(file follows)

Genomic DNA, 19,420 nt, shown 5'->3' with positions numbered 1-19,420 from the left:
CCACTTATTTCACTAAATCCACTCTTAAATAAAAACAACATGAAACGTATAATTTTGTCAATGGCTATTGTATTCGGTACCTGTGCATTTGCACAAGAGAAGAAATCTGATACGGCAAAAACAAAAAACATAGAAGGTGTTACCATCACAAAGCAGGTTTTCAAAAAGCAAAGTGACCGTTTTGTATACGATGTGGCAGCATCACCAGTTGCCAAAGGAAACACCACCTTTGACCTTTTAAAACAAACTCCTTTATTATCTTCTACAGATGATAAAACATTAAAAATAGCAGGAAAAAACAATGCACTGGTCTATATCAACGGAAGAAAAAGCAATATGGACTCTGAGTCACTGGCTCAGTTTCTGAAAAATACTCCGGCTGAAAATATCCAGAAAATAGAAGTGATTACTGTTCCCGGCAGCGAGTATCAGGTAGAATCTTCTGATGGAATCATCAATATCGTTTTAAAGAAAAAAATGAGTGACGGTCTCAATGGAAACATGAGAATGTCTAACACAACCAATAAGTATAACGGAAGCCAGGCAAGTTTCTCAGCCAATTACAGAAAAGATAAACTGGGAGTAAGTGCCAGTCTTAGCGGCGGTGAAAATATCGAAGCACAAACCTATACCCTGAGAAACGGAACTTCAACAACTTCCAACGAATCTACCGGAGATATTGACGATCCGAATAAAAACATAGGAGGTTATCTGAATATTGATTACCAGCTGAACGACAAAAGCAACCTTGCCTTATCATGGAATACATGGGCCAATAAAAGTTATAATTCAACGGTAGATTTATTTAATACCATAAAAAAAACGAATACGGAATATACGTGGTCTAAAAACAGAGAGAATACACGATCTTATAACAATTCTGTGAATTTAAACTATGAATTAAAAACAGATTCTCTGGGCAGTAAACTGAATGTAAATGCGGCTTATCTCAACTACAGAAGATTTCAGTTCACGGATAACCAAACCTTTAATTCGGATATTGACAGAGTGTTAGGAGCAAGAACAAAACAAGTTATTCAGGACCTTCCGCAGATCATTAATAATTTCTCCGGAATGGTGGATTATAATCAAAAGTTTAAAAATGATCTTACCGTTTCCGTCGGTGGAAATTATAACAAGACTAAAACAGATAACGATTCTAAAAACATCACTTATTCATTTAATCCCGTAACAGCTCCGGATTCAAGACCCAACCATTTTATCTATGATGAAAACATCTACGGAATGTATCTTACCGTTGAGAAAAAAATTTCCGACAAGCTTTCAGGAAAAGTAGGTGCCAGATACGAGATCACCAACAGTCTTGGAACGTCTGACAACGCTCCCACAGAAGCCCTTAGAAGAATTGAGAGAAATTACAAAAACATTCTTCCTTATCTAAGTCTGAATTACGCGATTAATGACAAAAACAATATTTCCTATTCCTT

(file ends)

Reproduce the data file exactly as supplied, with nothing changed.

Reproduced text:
Genomic DNA, 19,420 nt, shown 5'->3' with positions numbered 1-19,420 from the left:
CCACTTATTTCACTAAATCCACTCTTAAATAAAAACAACATGAAACGTATAATTTTGTCAATGGCTATTGTATTCGGTACCTGTGCATTTGCACAAGAGAAGAAATCTGATACGGCAAAAACAAAAAACATAGAAGGTGTTACCATCACAAAGCAGGTTTTCAAAAAGCAAAGTGACCGTTTTGTATACGATGTGGCAGCATCACCAGTTGCCAAAGGAAACACCACCTTTGACCTTTTAAAACAAACTCCTTTATTATCTTCTACAGATGATAAAACATTAAAAATAGCAGGAAAAAACAATGCACTGGTCTATATCAACGGAAGAAAAAGCAATATGGACTCTGAGTCACTGGCTCAGTTTCTGAAAAATACTCCGGCTGAAAATATCCAGAAAATAGAAGTGATTACTGTTCCCGGCAGCGAGTATCAGGTAGAATCTTCTGATGGAATCATCAATATCGTTTTAAAGAAAAAAATGAGTGACGGTCTCAATGGAAACATGAGAATGTCTAACACAACCAATAAGTATAACGGAAGCCAGGCAAGTTTCTCAGCCAATTACAGAAAAGATAAACTGGGAGTAAGTGCCAGTCTTAGCGGCGGTGAAAATATCGAAGCACAAACCTATACCCTGAGAAACGGAACTTCAACAACTTCCAACGAATCTACCGGAGATATTGACGATCCGAATAAAAACATAGGAGGTTATCTGAATATTGATTACCAGCTGAACGACAAAAGCAACCTTGCCTTATCATGGAATACATGGGCCAATAAAAGTTATAATTCAACGGTAGATTTATTTAATACCATAAAAAAAACGAATACGGAATATACGTGGTCTAAAAACAGAGAGAATACACGATCTTATAACAATTCTGTGAATTTAAACTATGAATTAAAAACAGATTCTCTGGGCAGTAAACTGAATGTAAATGCGGCTTATCTCAACTACAGAAGATTTCAGTTCACGGATAACCAAACCTTTAATTCGGATATTGACAGAGTGTTAGGAGCAAGAACAAAACAAGTTATTCAGGACCTTCCGCAGATCATTAATAATTTCTCCGGAATGGTGGATTATAATCAAAAGTTTAAAAATGATCTTACCGTTTCCGTCGGTGGAAATTATAACAAGACTAAAACAGATAACGATTCTAAAAACATCACTTATTCATTTAATCCCGTAACAGCTCCGGATTCAAGACCCAACCATTTTATCTATGATGAAAACATCTACGGAATGTATCTTACCGTTGAGAAAAAAATTTCCGACAAGCTTTCAGGAAAAGTAGGTGCCAGATACGAGATCACCAACAGTCTTGGAACGTCTGACAACGCTCCCACAGAAGCCCTTAGAAGAATTGAGAGAAATTACAAAAACATTCTTCCTTATCTAAGTCTGAATTACGCGATTAATGACAAAAACAATATTTCCTATTCCTT